Venezuelan Foreign Minister Jorge Arreaza holds a Spanish version of the Charter of the United Nations as he addresses a Security Council emergency meeting on the situation in Venezuela, at the UN headquarters in New York, Jan. 26, 2019. (Xinhua/Li Muzi)
The United States on Monday slapped sanctions on a state-owned oil firm in Venezuela, the latest move of the Trump administration to pile up pressure on President Nicolas Maduro to cede power to the opposition.
The sanctions on Petroleos de Venezuela, S.A., or known as PDVSA, will block 7 billion U.S. dollars in assets and could result in 11 billion dollars in lost sales over the next year, U.S. National Security Adviser John Bolton told reporters at a White House briefing.
Washington's tough sanctions against Venezuela came days after it recognized the opposition leader Juan Guaido as interim president of the Latin American country, denouncing incumbent President Maduro who won the elections last year with over two thirds of the votes.
The U.S. Treasury described PDVSA as "a primary source of Venezuela's income and foreign currency" in a statement released later in the day, saying that the blacklist could help "prevent further diverting of Venezuela's assets by Maduro."
As a result of Treasury's action, all property and interests in property of PDVSA subject to U.S. jurisdiction are blocked, and U.S. persons are generally prohibited from engaging in transactions with them.
The Treasury also declared that the path to sanctions relief is "through the expeditious transfer of control to the Interim President or a subsequent, democratically elected government."
Meanwhile, the Treasury has issued general licenses that authorize certain transactions and activities related to PDVSA and its subsidiaries within specified timeframes.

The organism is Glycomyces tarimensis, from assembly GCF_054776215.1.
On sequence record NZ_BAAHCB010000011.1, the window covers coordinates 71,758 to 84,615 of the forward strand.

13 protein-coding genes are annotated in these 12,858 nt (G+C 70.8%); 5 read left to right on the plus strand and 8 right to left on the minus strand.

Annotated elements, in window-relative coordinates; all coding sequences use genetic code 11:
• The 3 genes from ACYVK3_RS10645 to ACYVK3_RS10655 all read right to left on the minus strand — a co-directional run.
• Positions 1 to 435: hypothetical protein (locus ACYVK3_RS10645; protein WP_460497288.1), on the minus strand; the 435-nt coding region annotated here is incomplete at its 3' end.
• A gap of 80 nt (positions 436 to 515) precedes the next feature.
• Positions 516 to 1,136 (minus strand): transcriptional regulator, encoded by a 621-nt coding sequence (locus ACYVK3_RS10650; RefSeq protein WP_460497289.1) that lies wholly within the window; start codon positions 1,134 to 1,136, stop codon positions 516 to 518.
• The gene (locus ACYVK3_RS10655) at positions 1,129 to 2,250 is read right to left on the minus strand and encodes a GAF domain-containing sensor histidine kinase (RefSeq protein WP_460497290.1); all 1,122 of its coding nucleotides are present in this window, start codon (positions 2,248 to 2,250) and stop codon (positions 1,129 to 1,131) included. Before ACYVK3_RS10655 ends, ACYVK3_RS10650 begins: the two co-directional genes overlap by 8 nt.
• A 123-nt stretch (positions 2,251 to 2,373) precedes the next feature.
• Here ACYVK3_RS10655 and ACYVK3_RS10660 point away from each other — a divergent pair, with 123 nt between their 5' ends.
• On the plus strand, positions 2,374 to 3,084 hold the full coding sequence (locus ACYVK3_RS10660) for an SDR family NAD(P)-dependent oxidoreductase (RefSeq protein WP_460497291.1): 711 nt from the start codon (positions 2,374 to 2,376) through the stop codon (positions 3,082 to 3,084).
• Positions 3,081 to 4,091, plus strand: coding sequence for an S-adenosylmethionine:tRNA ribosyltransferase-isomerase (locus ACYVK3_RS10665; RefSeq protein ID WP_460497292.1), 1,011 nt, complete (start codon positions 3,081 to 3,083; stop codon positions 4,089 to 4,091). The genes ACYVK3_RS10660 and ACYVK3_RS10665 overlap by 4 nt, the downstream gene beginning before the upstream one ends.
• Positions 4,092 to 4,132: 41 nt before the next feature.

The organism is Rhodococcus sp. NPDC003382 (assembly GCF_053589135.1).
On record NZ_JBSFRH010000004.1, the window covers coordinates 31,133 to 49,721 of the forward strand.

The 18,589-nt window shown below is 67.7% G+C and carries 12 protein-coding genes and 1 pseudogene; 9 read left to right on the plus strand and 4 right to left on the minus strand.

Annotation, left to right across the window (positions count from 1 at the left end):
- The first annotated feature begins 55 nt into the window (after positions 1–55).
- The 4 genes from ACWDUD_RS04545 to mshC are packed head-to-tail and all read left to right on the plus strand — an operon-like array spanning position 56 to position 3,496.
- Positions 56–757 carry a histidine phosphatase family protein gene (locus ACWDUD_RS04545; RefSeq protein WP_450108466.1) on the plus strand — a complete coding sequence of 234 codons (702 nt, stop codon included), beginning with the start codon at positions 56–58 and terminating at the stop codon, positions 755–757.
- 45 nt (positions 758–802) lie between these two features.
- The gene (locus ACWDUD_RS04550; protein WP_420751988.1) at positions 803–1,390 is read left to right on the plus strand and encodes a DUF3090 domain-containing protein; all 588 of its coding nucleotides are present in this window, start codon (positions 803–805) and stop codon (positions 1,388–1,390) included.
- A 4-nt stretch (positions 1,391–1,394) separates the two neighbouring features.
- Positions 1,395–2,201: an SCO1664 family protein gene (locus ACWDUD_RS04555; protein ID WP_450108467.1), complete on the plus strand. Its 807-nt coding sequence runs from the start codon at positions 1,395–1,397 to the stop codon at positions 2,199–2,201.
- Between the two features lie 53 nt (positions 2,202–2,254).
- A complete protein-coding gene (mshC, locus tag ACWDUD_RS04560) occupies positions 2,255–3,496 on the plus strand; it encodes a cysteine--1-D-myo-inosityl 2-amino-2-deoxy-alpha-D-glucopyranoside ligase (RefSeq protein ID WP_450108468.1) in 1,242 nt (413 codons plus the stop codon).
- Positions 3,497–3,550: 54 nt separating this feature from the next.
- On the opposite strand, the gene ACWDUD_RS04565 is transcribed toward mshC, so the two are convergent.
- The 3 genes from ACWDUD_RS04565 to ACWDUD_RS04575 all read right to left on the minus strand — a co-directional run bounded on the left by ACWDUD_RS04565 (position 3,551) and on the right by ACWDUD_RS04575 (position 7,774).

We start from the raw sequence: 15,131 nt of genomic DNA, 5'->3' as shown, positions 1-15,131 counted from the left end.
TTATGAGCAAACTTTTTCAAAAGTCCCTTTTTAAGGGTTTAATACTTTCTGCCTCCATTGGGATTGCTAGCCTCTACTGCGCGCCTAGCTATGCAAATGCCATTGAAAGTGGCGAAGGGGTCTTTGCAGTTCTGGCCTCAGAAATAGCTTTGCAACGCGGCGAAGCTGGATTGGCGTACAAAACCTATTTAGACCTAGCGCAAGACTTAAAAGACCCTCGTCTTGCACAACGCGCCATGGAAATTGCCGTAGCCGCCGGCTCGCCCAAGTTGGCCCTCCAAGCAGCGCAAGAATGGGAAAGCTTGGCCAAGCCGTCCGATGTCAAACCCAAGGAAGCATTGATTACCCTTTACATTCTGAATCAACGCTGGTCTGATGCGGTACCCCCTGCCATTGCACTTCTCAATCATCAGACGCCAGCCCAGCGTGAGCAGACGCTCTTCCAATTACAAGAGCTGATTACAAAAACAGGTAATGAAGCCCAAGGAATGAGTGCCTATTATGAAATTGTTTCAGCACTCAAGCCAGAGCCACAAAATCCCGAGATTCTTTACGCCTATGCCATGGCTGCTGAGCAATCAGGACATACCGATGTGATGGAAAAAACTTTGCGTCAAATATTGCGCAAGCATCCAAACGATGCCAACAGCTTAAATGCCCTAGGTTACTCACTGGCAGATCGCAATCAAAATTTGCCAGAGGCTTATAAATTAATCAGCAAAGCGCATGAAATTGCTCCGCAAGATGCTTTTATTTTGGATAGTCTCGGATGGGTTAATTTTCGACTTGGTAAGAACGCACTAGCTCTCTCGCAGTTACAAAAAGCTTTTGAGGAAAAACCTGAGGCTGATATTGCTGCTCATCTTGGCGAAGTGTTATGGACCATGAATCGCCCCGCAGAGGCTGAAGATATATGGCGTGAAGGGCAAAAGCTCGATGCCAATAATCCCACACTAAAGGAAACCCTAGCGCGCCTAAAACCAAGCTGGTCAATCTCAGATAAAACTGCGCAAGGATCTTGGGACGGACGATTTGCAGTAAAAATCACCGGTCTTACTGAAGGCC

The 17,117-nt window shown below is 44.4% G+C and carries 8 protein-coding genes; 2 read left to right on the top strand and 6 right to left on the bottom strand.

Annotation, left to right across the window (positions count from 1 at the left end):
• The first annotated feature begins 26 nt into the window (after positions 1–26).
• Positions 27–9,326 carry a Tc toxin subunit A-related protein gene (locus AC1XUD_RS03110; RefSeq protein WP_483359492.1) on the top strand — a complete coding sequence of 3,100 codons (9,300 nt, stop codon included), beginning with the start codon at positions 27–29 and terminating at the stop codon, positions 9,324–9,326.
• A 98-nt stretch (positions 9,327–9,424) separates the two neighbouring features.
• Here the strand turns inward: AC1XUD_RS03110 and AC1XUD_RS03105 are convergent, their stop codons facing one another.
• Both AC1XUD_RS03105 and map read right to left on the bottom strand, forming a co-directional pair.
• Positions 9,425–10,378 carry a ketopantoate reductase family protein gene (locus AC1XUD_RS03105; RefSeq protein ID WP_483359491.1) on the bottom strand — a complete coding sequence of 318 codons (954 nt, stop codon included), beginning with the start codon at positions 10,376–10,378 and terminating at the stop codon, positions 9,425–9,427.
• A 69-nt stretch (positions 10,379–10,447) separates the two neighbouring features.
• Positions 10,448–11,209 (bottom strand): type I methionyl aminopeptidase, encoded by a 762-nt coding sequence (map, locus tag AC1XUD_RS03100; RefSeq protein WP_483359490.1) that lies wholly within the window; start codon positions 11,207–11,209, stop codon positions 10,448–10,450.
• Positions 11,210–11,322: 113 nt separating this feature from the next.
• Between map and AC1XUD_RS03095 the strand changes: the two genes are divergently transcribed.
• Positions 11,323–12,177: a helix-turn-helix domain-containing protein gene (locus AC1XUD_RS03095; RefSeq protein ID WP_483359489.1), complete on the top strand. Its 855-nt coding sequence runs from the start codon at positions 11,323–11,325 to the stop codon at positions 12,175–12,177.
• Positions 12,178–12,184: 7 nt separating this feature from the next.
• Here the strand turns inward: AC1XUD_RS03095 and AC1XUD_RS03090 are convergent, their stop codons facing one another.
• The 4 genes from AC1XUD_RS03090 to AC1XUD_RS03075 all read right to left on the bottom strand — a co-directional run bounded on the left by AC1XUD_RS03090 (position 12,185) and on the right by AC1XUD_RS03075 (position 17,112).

The United States, Brazil and some other countries have recognized Guaido's presidency, with U.S. President Donald Trump warning that "all options are on the table." Maduro, in response, announced the severing of "diplomatic and political" ties with the United States.
U.S. Treasury Secretary Steven Mnuchin said in the Monday statement that the United States will "continue to use the full suite of its diplomatic and economic tools to support" Guaido, head of the National Assembly, who declared himself interim president during an anti-government rally.
Maduro on Sunday visited a military base in the northern state of Carabobo, exhorting the audience "Traitors never, loyal always," televised images showed.
The military is planning larger exercises on Feb. 10-15 that Maduro said would be the "most important in the history of Venezuela."
Maduro was elected in May last year with 67.84 percent of the votes, and he was sworn in as president on Jan. 10 for another six-year term. On Wednesday, Guaido, 35, declared himself interim president.
United Nations Secretary-General Antonio Guterres has urged all relevant actors to lower tensions and commit to dialogue to address the protracted crisis in Venezuela, after anti-government protests in the capital Caracas turned violent, said his spokesman on Thursday.